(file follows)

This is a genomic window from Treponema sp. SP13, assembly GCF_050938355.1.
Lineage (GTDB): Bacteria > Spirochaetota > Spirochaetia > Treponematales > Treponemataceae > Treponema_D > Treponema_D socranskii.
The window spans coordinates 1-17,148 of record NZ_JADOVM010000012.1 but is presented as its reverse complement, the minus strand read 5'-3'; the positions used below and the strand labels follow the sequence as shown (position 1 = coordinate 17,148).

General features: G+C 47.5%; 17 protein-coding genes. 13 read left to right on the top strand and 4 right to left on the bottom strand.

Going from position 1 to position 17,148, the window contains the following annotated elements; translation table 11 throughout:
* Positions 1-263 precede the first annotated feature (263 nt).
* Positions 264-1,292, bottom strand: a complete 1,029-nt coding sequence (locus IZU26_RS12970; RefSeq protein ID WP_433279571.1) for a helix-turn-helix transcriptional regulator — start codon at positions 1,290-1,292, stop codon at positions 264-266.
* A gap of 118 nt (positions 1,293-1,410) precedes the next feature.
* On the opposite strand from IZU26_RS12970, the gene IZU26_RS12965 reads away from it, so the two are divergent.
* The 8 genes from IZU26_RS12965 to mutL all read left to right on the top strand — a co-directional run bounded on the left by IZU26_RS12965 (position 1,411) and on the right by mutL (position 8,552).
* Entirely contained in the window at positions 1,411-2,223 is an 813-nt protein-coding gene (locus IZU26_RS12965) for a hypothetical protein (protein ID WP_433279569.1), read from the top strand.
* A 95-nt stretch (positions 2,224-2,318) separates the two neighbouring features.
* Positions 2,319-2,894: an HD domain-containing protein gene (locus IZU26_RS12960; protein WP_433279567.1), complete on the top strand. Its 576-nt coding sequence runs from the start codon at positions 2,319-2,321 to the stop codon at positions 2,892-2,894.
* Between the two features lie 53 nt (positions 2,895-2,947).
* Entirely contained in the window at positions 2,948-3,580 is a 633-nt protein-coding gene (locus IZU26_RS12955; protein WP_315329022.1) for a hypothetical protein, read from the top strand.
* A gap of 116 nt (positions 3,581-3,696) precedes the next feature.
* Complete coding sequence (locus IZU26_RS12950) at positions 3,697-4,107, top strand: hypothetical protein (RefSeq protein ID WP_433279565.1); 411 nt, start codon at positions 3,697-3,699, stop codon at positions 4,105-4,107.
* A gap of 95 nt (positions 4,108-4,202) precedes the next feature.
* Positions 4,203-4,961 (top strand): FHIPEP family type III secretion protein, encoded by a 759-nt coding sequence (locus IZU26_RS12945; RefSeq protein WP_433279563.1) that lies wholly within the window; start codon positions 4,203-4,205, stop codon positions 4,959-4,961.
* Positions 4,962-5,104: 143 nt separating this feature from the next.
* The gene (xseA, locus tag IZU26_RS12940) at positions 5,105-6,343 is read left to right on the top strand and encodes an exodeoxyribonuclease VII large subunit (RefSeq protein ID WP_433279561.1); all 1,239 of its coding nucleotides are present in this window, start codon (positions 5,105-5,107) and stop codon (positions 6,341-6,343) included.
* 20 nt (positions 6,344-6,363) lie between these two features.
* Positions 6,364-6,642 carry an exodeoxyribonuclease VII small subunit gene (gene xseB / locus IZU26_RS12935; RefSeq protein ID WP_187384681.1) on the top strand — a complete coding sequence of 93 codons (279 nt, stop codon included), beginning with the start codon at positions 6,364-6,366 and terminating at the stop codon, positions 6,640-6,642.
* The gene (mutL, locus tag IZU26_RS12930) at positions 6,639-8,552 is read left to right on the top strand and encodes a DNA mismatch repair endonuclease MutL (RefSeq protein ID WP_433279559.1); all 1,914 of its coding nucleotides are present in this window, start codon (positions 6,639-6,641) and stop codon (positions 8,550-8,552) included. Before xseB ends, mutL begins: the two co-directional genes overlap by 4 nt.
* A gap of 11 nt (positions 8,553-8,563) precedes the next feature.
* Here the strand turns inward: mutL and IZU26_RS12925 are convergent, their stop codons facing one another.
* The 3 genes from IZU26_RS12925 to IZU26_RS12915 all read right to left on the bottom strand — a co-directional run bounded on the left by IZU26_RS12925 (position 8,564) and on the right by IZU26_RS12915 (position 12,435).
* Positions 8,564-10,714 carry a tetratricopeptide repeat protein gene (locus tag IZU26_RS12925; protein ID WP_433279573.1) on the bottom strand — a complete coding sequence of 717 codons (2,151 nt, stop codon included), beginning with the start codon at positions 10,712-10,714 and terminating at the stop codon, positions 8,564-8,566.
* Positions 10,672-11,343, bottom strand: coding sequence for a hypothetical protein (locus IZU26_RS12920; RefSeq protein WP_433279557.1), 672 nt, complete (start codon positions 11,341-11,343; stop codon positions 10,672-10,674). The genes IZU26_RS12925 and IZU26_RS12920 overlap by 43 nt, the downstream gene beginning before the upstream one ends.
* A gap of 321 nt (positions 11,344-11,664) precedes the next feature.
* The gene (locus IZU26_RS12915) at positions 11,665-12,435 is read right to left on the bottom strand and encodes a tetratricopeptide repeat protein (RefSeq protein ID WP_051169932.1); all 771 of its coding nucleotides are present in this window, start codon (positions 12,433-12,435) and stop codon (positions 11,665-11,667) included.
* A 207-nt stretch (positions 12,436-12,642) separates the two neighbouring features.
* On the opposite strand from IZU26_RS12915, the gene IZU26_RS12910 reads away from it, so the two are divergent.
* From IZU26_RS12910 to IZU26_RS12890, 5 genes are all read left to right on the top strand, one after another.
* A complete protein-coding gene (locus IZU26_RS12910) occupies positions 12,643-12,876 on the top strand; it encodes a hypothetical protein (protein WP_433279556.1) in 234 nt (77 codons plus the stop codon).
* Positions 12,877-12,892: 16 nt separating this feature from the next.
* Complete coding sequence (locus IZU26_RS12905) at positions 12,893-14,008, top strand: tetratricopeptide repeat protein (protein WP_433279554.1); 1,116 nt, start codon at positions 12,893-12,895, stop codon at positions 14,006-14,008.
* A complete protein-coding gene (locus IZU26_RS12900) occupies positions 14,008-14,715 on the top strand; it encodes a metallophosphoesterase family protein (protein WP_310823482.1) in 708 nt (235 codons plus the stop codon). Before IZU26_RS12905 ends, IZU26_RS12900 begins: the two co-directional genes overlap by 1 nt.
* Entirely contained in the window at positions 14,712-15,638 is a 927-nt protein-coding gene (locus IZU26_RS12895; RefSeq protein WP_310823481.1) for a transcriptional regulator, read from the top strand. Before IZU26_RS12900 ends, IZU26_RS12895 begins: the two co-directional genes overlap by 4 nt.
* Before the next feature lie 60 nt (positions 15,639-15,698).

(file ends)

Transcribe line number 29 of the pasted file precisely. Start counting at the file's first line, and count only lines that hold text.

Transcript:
* Positions 10,672-11,343, bottom strand: coding sequence for a hypothetical protein (locus IZU26_RS12920; RefSeq protein WP_433279557.1), 672 nt, complete (start codon positions 11,341-11,343; stop codon positions 10,672-10,674). The genes IZU26_RS12925 and IZU26_RS12920 overlap by 43 nt, the downstream gene beginning before the upstream one ends.